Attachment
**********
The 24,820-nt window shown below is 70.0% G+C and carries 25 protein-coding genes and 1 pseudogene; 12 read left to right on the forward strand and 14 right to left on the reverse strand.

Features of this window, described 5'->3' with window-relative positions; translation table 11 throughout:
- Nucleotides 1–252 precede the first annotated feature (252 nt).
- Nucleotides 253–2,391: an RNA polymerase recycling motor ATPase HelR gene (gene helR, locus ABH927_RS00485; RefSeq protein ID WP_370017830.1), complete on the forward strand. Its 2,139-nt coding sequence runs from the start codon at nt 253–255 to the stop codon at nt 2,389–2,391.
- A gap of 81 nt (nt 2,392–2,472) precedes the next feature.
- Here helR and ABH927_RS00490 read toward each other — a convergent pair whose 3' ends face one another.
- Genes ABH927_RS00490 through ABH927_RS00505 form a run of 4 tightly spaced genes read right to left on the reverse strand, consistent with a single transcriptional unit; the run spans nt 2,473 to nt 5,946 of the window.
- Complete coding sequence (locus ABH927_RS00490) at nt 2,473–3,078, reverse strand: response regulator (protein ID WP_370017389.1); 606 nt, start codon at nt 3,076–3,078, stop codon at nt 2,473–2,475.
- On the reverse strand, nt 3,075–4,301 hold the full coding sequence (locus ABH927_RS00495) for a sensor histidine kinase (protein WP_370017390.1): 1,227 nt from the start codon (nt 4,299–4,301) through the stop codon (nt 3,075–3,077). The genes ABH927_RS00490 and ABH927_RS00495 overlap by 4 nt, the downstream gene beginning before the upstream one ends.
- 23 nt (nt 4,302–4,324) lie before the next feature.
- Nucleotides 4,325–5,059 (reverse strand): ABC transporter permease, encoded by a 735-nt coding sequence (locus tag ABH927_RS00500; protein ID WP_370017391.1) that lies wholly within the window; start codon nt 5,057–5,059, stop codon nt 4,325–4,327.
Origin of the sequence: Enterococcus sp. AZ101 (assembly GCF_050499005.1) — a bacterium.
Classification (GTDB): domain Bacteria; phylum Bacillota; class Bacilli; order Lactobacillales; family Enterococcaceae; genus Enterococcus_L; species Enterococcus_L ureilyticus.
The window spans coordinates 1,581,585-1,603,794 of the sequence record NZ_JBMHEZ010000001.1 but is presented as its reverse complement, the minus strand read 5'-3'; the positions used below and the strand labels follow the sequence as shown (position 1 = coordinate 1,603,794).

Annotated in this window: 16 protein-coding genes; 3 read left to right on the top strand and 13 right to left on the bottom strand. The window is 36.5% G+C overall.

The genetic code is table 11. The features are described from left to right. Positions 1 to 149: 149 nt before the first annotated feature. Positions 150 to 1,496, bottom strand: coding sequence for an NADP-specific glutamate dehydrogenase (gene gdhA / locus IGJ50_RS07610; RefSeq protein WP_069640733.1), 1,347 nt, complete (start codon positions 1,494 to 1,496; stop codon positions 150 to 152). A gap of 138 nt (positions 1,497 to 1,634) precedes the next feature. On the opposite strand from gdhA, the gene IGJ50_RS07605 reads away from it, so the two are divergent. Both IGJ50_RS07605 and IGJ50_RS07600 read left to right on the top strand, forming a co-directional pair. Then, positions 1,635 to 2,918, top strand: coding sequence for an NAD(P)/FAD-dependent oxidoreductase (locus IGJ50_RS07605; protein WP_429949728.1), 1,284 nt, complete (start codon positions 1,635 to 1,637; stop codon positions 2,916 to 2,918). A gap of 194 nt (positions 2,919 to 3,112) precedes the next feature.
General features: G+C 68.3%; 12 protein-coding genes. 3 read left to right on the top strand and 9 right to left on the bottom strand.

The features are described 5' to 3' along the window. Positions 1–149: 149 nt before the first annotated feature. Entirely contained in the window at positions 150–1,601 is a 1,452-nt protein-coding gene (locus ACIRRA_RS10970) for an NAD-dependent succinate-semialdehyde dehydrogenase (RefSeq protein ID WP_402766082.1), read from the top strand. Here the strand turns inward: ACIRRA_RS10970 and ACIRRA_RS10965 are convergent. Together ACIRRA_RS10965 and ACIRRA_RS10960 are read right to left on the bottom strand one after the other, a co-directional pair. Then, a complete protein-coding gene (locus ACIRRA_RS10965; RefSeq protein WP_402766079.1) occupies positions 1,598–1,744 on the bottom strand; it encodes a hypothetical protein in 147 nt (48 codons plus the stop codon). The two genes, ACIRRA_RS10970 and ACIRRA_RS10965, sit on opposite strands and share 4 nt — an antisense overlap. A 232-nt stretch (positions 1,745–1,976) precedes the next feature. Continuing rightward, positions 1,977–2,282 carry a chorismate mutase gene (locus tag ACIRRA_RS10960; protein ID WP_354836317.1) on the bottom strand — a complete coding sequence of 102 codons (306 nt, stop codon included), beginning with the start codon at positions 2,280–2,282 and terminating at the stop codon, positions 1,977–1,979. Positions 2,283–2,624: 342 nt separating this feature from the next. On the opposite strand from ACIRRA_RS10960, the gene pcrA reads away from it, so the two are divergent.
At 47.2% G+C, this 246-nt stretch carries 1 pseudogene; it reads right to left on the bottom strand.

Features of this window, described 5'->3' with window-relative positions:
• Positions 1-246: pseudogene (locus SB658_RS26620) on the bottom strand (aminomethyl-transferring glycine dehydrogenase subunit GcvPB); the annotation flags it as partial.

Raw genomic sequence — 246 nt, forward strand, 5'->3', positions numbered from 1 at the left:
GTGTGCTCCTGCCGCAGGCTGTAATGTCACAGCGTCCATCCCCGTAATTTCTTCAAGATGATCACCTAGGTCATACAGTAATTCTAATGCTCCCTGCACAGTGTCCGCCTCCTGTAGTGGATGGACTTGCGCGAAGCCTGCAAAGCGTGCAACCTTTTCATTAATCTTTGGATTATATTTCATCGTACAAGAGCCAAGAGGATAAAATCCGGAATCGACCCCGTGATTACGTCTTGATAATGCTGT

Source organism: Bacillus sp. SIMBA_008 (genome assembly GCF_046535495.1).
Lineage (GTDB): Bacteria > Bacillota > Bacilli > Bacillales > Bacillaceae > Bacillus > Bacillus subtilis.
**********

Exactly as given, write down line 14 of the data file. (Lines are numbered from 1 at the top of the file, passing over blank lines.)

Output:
The window spans coordinates 1,581,585-1,603,794 of the sequence record NZ_JBMHEZ010000001.1 but is presented as its reverse complement, the minus strand read 5'-3'; the positions used below and the strand labels follow the sequence as shown (position 1 = coordinate 1,603,794).